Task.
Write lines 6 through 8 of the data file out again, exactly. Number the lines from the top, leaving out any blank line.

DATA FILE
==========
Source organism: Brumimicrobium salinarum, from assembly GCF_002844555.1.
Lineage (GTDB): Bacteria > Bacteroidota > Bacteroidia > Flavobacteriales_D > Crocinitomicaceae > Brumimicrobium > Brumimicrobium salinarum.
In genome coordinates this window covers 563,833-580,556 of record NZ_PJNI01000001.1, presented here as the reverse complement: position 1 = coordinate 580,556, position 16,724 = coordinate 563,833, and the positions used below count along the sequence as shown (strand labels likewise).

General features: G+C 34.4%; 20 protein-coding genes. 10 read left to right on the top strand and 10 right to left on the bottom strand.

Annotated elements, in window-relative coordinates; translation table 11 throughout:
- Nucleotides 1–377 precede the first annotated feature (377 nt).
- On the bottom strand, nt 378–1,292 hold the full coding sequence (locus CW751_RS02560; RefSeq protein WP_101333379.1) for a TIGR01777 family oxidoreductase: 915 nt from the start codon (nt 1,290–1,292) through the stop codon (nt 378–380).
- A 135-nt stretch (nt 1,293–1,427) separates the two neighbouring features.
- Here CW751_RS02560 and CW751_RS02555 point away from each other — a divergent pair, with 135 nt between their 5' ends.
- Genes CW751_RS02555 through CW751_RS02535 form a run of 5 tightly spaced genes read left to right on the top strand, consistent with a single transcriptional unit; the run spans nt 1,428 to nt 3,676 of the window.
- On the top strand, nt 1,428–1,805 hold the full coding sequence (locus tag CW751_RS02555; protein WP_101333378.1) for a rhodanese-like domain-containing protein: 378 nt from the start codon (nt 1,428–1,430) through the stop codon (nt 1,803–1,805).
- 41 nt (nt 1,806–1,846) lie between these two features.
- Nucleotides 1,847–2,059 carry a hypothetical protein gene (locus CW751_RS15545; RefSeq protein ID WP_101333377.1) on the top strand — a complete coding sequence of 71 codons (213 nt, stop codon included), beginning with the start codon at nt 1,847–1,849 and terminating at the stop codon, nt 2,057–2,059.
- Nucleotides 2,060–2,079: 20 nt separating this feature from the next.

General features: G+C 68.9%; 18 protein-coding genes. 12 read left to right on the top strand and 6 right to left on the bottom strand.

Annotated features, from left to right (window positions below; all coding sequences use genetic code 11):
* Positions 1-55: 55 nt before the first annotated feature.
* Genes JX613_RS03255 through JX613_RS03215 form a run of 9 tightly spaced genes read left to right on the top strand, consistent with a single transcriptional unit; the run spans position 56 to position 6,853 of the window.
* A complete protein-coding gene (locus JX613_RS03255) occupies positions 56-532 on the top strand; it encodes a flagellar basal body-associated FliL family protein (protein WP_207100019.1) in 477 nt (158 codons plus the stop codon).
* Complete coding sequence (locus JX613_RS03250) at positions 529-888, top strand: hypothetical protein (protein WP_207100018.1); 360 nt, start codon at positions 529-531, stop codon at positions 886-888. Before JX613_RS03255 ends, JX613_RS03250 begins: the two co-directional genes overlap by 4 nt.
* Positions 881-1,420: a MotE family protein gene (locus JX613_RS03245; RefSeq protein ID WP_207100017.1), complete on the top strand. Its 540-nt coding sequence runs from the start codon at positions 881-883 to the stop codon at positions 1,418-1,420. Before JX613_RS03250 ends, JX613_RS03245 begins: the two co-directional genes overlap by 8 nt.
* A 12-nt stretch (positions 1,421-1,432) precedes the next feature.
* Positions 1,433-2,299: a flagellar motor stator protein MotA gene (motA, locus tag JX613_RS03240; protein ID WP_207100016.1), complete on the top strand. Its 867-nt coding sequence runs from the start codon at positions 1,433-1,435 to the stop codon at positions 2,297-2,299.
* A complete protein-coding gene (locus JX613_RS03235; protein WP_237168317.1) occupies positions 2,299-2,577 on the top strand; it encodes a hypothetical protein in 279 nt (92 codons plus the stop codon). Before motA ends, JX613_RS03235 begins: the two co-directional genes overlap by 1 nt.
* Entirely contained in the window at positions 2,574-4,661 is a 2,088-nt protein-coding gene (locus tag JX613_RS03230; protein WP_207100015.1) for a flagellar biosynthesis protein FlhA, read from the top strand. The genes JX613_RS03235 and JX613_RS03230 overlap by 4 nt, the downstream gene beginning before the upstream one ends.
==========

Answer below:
- Nucleotides 1–377 precede the first annotated feature (377 nt).
- On the bottom strand, nt 378–1,292 hold the full coding sequence (locus CW751_RS02560; RefSeq protein WP_101333379.1) for a TIGR01777 family oxidoreductase: 915 nt from the start codon (nt 1,290–1,292) through the stop codon (nt 378–380).
- A 135-nt stretch (nt 1,293–1,427) separates the two neighbouring features.